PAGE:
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We Don't Need to Chuck Our Best Physics Theories to Explain Dark Energy

Despite what you may have heard.

by Michael Byrne
Jan 4 2015, 12:00pm

​Image: ..stiina../Flickr

​Dark energy is an effect in search of a cause. We know now that the universe is being thrown apart, ripped galaxy from galaxy; every moment it expands at a faster and faster rate. Astronomers are quite certain of this: An accelerating expansion is demanded both by our deepest theories of astrophysics and contemporary observations of galactic motion. The far future is indeed perfectly cold and perfectly dark. Forever. Thank dark energy.

Dark energy is like a negative pressure or reverse gravity pervading empty space. It's a force that is both the product of empty space and also the cause of it. It's also not defined in a really satisfactory way; we have a particle for light, but for dark, just this ghostly vapor of transient, "virtual" particles that exists without really existing.

This ambiguity makes it open season for often-sketchy contrarianism, the latest example of which comes courtesy of University of Georgia professor Edward Kipreos. ​In a recent paper, Kipreos argues that what we call dark energy may be less of a "thing" than an unlikely mutation of Einstein's theories of relativity, or how time is affected by gravity and motion. It's sketchy as hell, but making the rounds.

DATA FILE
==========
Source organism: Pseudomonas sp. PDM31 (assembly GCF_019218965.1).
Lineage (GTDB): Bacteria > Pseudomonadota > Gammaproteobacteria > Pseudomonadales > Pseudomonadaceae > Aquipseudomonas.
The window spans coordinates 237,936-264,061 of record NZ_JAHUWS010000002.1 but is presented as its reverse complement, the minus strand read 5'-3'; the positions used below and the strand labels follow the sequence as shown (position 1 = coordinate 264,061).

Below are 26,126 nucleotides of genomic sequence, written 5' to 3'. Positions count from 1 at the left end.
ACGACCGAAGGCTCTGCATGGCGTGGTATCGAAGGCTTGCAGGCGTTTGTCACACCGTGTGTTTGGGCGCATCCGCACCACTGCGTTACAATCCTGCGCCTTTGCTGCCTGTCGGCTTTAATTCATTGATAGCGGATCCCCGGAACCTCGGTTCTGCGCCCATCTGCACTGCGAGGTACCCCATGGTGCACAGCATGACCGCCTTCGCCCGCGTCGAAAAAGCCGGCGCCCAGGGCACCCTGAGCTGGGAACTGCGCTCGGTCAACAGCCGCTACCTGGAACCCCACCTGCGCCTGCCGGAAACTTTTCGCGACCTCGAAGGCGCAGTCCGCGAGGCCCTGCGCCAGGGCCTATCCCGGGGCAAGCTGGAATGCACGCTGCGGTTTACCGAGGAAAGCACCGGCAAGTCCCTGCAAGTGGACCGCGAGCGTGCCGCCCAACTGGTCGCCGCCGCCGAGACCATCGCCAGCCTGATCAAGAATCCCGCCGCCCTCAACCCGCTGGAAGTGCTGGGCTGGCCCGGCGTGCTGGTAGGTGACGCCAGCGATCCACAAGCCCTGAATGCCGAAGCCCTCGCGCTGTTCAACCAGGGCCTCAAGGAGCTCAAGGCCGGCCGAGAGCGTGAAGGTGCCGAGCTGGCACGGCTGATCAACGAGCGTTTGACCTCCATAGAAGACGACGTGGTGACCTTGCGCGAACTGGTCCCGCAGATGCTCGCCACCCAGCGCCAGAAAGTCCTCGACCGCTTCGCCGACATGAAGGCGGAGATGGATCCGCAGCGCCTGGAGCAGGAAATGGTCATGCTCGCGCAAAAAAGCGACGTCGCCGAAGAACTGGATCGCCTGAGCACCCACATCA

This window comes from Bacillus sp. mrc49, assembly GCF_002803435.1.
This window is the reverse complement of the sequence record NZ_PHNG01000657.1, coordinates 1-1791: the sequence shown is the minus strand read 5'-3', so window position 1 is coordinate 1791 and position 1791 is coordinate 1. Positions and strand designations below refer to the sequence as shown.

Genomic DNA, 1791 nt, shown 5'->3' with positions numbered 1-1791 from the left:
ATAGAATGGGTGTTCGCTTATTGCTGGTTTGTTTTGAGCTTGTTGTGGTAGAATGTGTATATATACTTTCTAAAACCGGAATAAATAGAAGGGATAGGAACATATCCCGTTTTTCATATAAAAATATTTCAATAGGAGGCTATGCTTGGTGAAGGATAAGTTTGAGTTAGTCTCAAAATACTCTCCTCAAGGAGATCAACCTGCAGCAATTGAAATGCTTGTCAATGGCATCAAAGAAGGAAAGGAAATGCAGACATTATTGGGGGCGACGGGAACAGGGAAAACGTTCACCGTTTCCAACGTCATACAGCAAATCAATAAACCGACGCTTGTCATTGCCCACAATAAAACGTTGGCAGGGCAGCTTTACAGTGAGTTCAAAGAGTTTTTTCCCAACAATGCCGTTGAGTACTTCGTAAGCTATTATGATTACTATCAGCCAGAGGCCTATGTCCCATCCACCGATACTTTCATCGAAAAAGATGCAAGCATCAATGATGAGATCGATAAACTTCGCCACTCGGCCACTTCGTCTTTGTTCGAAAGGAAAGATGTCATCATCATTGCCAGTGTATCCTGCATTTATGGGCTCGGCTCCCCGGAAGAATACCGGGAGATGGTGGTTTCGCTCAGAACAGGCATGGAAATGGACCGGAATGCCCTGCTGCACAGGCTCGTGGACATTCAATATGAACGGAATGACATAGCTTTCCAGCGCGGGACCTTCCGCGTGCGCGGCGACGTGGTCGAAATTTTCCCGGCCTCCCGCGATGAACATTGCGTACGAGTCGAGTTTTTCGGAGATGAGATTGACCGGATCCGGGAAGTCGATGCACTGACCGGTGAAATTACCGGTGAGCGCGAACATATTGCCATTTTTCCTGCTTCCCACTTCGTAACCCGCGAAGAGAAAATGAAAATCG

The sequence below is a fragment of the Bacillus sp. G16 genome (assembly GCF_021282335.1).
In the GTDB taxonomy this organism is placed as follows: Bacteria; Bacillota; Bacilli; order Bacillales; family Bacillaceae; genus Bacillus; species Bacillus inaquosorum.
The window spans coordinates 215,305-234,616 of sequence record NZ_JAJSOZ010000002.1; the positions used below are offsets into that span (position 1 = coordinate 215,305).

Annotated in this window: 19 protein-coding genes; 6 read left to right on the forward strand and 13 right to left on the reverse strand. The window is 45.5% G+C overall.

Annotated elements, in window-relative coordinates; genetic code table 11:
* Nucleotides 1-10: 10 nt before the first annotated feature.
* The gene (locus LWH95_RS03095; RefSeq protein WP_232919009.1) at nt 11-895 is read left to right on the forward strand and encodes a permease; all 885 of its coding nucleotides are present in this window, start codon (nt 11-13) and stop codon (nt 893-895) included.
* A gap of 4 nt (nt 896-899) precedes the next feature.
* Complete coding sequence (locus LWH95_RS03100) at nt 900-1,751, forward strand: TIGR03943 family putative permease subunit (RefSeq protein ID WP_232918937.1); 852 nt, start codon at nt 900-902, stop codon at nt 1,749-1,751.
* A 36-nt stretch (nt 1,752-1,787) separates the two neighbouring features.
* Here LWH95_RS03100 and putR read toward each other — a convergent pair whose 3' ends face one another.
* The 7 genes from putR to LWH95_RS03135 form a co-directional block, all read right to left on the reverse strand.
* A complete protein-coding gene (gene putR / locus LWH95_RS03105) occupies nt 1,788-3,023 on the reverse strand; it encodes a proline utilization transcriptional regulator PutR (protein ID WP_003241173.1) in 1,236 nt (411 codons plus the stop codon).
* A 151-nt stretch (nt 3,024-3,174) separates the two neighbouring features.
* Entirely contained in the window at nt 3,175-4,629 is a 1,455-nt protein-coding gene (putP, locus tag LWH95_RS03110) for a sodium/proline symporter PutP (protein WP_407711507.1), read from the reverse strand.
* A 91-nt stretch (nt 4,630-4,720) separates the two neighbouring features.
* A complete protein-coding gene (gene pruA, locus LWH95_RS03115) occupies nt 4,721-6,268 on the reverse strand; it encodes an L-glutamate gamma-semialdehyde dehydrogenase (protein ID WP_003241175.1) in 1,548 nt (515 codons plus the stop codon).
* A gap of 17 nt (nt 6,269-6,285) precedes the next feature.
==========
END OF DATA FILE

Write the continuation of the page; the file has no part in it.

The theory has to do with what we call time dilation. In the presence of a very strong gravitational field, Einstein's general theory of relativity—in which energy and mass warp space-time—demands that time move slower (relatively). As the speed of light is always constant, everything else warps instead. Reality itself congeals.

This is something tested and observed ad infinitum and is not really in question. Relativity, however, has a variation, which is known as special relativity. This has to do with time as it relates to the motion of objects relative to other objects. Time slows down in the presence of strong gravitational fields, but it also slows due to the relative velocities/positions of different objects. A satellite whipping around Earth experiences less time than an observer on the planet's surface. Their clocks will fall out of sync.

The clocks with fall out of sync in a way that's symmetrical. That is, they'll be out of sync relative to each other. If I'm moving and you're moving, our clocks will be off in some unique way that accounts for both, which is IRL indisputable. Relativity isn't something that's just switched on and off according to arbitrary preferences.

What Kipreos suggests, however, is that this time dilation isn't symmetrical and, really, only one of the two objects has a screwy clock. This, he says in a peer-reviewed journal, could explain the acceleration of the universe's expansion.

His idea is a twist on what's called the Lorentz transformation, which goes something like this: First, consider that we all live in our own private frames of reference—a place (x,y,z) and time (t)—from which we observe the universe. This frame is different from someone else's frame, who observes the same universe from a different place. A different place, given that the speed of light never changes, means that instead of light going faster or slower to account for the different perspectives, everything else changes, the fabric of the universe itself twists around. It has to.

The Lorentz transformation takes my frame of reference (x,y,z) and maps it onto your frame of reference (other x, other y, other z), as we move with respect to each other.